How is it that critics are always suckers for white people with British accents in twentieth century period costumes? (Please note that I say this as a completely unapologetic fan of Downton Abbey.) Relying on the strength of acting performances or the gravity of one’s source material does not make a film engaging or meaningful, which seems to be a point missed not only by the BBC’s films division but by the critical press that constantly applauds the production of the same monotonous tripe. The latest example is Testament of Youth, which is a casualty of the same over-aggrandizement that accompanied Far From the Madding Crowd last year.
Based on a memoir of the same name, the film follows the life of Vera Brittain, a young woman who fights for her right to attend school, only to have the events of the First World War completely upend her plans and set her on a track toward nursing. The character of Vera is actually pretty well realized in the form of actress Alicia Vikander, who paints Vera as a strong female lead with hopes and aspirations, but is not immune to the lures of companionship and romance and is capable of not taking herself too seriously. There are times when she slips into a melodramatic Oscar-baiting sob, but those moments are forgivable in what is otherwise a very bland production.
And quite bland it is! The crux of the narrative is in Vera’s constant confrontation with tragedy, watching her grow and develop as she gradually loses everyone she loves to the front lines. However, the film seems to miss the point of these tragedies for the purpose of the narrative and instead focuses on the tragedies themselves in order to pull out a few more tears from Vera. The point of most narrative pieces with a primary protagonist is to watch that character go through an arc, to develop and change in a way that is relatable to the audience, and while the loss of a loved one is certainly sympathetic, we don’t get much of a catharsis in watching Vera grow. The film’s final scenes pay lip service to Vera’s developed pacifism as she pleads before an audience to let the fighting end, but there was no gradual build-up to that belief or any evidence that those were the conclusions that Vera was forming up until that point.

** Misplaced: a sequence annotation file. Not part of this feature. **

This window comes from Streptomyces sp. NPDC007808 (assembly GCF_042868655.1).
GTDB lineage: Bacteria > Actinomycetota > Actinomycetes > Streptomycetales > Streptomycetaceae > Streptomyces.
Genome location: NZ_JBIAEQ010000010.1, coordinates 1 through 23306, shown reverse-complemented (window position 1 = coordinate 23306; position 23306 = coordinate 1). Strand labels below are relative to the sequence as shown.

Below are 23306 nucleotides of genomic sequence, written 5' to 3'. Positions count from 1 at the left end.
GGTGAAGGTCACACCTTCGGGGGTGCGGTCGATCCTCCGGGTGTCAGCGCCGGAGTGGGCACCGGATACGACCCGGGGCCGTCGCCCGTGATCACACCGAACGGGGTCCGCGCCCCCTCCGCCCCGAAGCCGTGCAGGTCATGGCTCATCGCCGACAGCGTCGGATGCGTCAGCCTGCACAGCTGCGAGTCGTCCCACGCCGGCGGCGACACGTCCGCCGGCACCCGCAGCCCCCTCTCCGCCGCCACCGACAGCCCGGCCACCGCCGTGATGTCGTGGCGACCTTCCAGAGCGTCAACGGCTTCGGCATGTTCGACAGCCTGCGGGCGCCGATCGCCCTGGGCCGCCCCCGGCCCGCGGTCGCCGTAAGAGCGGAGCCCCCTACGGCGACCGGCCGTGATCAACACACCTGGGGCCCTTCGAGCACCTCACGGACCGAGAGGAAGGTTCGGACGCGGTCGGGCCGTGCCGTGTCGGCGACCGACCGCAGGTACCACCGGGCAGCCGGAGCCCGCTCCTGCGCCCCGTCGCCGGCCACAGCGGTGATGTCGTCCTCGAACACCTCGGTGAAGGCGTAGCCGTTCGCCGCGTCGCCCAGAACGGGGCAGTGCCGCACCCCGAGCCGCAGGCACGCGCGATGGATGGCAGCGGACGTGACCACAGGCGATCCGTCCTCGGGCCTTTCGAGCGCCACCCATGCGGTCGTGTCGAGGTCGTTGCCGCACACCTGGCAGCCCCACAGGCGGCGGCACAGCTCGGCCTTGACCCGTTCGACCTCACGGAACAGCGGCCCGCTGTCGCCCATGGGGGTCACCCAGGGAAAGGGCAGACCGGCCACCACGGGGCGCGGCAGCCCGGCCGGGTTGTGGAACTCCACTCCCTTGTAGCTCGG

And really, that’s all there is to say about Testament of Youth. The lead performance is decent for the material presented, but the supporting cast feels full of wasted potential as they exist solely to provide sounding boards for Vera’s speeches and objects of her mourning. Yet despite its grand posturing over a heavy subject matter, it’s a very dull film that cashes in on tragedy in order to pluck sympathy from its audience without any sense of nuance or narrative importance. It’s just a waste of time, hoping to fool you into thinking it’s a meaningful experience. I guarantee you won’t remember the film for very long after you see it, as it blurs into the malaise of all the other British historical melodramas that purport the same faux depth.